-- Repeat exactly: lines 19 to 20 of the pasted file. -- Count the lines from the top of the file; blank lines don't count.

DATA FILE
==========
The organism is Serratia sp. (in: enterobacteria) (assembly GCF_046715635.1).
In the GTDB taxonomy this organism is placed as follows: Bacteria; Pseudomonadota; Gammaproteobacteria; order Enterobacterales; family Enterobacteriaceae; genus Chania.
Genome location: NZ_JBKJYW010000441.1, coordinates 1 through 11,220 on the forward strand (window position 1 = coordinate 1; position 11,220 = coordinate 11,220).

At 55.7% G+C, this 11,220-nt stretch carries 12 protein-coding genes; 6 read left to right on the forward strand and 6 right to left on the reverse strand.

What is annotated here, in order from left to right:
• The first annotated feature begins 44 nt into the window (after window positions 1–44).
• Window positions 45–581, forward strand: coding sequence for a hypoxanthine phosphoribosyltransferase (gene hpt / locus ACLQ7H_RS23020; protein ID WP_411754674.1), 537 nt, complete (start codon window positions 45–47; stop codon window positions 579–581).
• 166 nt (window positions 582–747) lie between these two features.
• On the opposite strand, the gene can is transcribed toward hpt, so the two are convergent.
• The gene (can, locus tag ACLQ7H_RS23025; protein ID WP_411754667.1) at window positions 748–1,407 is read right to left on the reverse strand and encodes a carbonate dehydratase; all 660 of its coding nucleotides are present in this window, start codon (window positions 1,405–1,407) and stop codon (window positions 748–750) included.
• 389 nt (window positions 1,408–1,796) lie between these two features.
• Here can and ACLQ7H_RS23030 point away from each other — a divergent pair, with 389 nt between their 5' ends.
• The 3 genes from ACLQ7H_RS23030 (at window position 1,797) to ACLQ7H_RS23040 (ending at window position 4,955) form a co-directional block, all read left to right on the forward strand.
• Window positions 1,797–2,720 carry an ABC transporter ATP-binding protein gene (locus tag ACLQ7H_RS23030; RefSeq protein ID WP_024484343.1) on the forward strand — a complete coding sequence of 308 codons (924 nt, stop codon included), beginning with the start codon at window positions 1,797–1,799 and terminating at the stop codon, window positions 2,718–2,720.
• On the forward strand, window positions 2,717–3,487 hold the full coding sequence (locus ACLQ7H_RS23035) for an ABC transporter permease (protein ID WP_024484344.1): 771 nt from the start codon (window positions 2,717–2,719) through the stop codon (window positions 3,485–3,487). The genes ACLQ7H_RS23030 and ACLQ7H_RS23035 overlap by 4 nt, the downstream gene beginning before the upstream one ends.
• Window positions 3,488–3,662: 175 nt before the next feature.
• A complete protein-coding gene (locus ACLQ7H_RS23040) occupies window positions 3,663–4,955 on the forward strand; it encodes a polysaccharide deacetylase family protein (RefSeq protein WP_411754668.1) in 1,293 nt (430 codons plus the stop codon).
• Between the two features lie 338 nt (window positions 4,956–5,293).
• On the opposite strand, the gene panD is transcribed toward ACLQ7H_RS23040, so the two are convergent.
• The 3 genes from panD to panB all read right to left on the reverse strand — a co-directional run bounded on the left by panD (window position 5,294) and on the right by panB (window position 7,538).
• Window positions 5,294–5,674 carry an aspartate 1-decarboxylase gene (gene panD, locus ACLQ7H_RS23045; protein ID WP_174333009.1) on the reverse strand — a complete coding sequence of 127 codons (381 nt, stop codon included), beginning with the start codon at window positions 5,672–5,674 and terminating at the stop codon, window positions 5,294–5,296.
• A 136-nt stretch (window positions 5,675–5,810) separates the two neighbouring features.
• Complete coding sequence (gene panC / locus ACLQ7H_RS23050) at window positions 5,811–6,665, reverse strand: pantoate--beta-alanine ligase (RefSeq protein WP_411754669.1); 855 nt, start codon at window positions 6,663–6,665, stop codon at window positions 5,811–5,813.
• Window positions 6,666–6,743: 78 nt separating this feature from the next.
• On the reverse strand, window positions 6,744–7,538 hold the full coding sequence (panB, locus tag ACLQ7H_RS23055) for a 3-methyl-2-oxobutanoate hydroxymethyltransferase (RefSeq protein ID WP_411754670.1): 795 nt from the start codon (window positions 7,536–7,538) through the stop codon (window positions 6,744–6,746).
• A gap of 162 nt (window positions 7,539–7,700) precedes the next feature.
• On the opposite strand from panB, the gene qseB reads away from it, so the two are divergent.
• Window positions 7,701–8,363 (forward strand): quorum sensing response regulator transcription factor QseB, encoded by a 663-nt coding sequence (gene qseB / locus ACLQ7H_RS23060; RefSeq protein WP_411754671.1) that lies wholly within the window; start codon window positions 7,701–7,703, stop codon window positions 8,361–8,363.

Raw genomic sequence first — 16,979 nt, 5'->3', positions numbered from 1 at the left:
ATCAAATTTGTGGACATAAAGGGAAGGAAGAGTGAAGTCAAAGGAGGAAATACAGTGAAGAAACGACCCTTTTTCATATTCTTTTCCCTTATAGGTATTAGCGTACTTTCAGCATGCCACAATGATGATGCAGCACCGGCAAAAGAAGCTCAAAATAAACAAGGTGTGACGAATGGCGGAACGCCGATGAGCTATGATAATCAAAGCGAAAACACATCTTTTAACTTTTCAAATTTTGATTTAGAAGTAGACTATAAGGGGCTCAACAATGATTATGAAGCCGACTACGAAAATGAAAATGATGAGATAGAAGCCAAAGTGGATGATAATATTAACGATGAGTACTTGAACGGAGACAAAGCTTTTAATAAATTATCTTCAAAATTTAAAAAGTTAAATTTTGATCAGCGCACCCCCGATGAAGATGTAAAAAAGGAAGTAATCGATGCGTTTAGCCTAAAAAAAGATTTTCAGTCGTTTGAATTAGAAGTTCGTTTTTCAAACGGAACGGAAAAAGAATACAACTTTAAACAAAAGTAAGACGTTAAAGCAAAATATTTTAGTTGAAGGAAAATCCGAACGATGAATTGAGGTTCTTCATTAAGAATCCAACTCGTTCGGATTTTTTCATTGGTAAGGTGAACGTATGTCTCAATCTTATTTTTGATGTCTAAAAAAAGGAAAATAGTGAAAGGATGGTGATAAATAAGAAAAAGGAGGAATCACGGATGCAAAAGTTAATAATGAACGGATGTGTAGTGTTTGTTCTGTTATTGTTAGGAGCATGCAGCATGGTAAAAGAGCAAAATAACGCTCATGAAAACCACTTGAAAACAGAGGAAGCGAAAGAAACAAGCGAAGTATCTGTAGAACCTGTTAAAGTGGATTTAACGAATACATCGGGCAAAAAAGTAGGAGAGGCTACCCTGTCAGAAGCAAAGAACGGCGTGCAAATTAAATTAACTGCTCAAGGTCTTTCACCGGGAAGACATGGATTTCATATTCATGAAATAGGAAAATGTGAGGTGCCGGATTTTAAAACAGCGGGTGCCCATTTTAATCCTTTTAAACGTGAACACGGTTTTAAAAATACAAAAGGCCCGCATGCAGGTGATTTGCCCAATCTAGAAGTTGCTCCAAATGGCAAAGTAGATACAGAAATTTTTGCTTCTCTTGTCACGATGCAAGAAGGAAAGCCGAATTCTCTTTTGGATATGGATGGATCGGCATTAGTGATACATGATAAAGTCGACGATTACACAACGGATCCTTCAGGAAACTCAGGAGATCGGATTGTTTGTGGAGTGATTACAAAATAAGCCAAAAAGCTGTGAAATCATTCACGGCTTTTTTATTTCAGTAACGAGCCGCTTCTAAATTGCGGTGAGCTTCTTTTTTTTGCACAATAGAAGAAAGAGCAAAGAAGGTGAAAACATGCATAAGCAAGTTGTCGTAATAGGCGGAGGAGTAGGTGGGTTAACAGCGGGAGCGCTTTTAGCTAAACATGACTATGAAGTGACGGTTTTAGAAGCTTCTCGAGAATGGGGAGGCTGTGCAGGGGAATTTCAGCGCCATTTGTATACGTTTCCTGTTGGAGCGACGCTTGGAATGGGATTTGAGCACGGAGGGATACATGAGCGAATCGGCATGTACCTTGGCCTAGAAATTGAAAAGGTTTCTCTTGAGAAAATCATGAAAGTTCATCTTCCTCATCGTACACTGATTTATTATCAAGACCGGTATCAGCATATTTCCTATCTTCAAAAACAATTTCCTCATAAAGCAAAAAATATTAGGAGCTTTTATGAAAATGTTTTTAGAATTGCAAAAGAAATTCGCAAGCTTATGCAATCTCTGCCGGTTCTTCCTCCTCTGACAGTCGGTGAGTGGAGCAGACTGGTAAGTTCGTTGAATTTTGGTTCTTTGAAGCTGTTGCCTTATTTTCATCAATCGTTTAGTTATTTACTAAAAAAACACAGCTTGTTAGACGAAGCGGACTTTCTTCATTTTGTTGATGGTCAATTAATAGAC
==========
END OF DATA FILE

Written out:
• On the opposite strand, the gene panD is transcribed toward ACLQ7H_RS23040, so the two are convergent.
• The 3 genes from panD to panB all read right to left on the reverse strand — a co-directional run bounded on the left by panD (window position 5,294) and on the right by panB (window position 7,538).